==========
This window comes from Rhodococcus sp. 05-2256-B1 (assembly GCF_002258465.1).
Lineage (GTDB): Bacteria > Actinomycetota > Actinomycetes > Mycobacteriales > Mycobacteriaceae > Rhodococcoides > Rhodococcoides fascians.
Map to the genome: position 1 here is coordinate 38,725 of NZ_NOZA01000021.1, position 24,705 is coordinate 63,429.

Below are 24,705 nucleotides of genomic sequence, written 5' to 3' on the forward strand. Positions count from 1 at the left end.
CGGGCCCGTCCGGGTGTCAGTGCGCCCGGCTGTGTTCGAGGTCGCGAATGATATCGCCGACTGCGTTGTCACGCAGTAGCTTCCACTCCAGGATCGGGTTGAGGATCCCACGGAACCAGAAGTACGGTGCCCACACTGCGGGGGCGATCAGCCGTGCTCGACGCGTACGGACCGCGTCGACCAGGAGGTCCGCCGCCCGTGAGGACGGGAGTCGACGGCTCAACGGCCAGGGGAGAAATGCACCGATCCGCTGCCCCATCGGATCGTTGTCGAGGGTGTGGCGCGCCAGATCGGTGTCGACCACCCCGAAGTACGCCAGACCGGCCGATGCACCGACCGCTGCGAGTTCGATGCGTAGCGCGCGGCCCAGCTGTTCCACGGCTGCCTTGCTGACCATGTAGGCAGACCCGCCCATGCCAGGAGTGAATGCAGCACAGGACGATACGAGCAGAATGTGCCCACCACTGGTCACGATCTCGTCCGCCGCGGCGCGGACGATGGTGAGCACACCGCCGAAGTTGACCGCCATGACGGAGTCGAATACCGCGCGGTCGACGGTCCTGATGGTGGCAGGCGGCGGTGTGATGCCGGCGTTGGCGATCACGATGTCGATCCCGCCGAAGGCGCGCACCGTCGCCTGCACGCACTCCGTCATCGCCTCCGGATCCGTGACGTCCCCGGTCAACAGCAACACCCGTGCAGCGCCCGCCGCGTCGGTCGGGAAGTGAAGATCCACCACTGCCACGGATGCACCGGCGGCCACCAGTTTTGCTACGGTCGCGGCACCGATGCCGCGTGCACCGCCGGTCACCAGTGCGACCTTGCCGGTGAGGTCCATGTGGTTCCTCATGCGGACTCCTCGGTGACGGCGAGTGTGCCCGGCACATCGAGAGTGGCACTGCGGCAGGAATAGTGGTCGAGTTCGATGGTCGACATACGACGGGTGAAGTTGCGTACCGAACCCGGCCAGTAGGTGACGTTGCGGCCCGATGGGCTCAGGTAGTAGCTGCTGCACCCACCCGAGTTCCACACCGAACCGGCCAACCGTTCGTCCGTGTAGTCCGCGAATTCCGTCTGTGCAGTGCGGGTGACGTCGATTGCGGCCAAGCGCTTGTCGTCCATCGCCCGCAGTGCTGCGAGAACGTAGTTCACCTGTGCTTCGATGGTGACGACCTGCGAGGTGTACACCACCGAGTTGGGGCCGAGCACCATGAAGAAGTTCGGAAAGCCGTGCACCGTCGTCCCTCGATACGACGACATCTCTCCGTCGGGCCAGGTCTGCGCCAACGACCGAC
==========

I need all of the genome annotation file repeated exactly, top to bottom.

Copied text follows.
This window comes from Rhodococcus sp. 05-2256-B1 (assembly GCF_002258465.1).
Lineage (GTDB): Bacteria > Actinomycetota > Actinomycetes > Mycobacteriales > Mycobacteriaceae > Rhodococcoides > Rhodococcoides fascians.
Map to the genome: position 1 here is coordinate 38,725 of NZ_NOZA01000021.1, position 24,705 is coordinate 63,429.

Below are 24,705 nucleotides of genomic sequence, written 5' to 3' on the forward strand. Positions count from 1 at the left end.
CGGGCCCGTCCGGGTGTCAGTGCGCCCGGCTGTGTTCGAGGTCGCGAATGATATCGCCGACTGCGTTGTCACGCAGTAGCTTCCACTCCAGGATCGGGTTGAGGATCCCACGGAACCAGAAGTACGGTGCCCACACTGCGGGGGCGATCAGCCGTGCTCGACGCGTACGGACCGCGTCGACCAGGAGGTCCGCCGCCCGTGAGGACGGGAGTCGACGGCTCAACGGCCAGGGGAGAAATGCACCGATCCGCTGCCCCATCGGATCGTTGTCGAGGGTGTGGCGCGCCAGATCGGTGTCGACCACCCCGAAGTACGCCAGACCGGCCGATGCACCGACCGCTGCGAGTTCGATGCGTAGCGCGCGGCCCAGCTGTTCCACGGCTGCCTTGCTGACCATGTAGGCAGACCCGCCCATGCCAGGAGTGAATGCAGCACAGGACGATACGAGCAGAATGTGCCCACCACTGGTCACGATCTCGTCCGCCGCGGCGCGGACGATGGTGAGCACACCGCCGAAGTTGACCGCCATGACGGAGTCGAATACCGCGCGGTCGACGGTCCTGATGGTGGCAGGCGGCGGTGTGATGCCGGCGTTGGCGATCACGATGTCGATCCCGCCGAAGGCGCGCACCGTCGCCTGCACGCACTCCGTCATCGCCTCCGGATCCGTGACGTCCCCGGTCAACAGCAACACCCGTGCAGCGCCCGCCGCGTCGGTCGGGAAGTGAAGATCCACCACTGCCACGGATGCACCGGCGGCCACCAGTTTTGCTACGGTCGCGGCACCGATGCCGCGTGCACCGCCGGTCACCAGTGCGACCTTGCCGGTGAGGTCCATGTGGTTCCTCATGCGGACTCCTCGGTGACGGCGAGTGTGCCCGGCACATCGAGAGTGGCACTGCGGCAGGAATAGTGGTCGAGTTCGATGGTCGACATACGACGGGTGAAGTTGCGTACCGAACCCGGCCAGTAGGTGACGTTGCGGCCCGATGGGCTCAGGTAGTAGCTGCTGCACCCACCCGAGTTCCACACCGAACCGGCCAACCGTTCGTCCGTGTAGTCCGCGAATTCCGTCTGTGCAGTGCGGGTGACGTCGATTGCGGCCAAGCGCTTGTCGTCCATCGCCCGCAGTGCTGCGAGAACGTAGTTCACCTGTGCTTCGATGGTGACGACCTGCGAGGTGTACACCACCGAGTTGGGGCCGAGCACCATGAAGAAGTTCGGAAAGCCGTGCACCGTCGTCCCTCGATACGACGACATCTCTCCGTCGGGCCAGGTCTGCGCCAACGACCGAC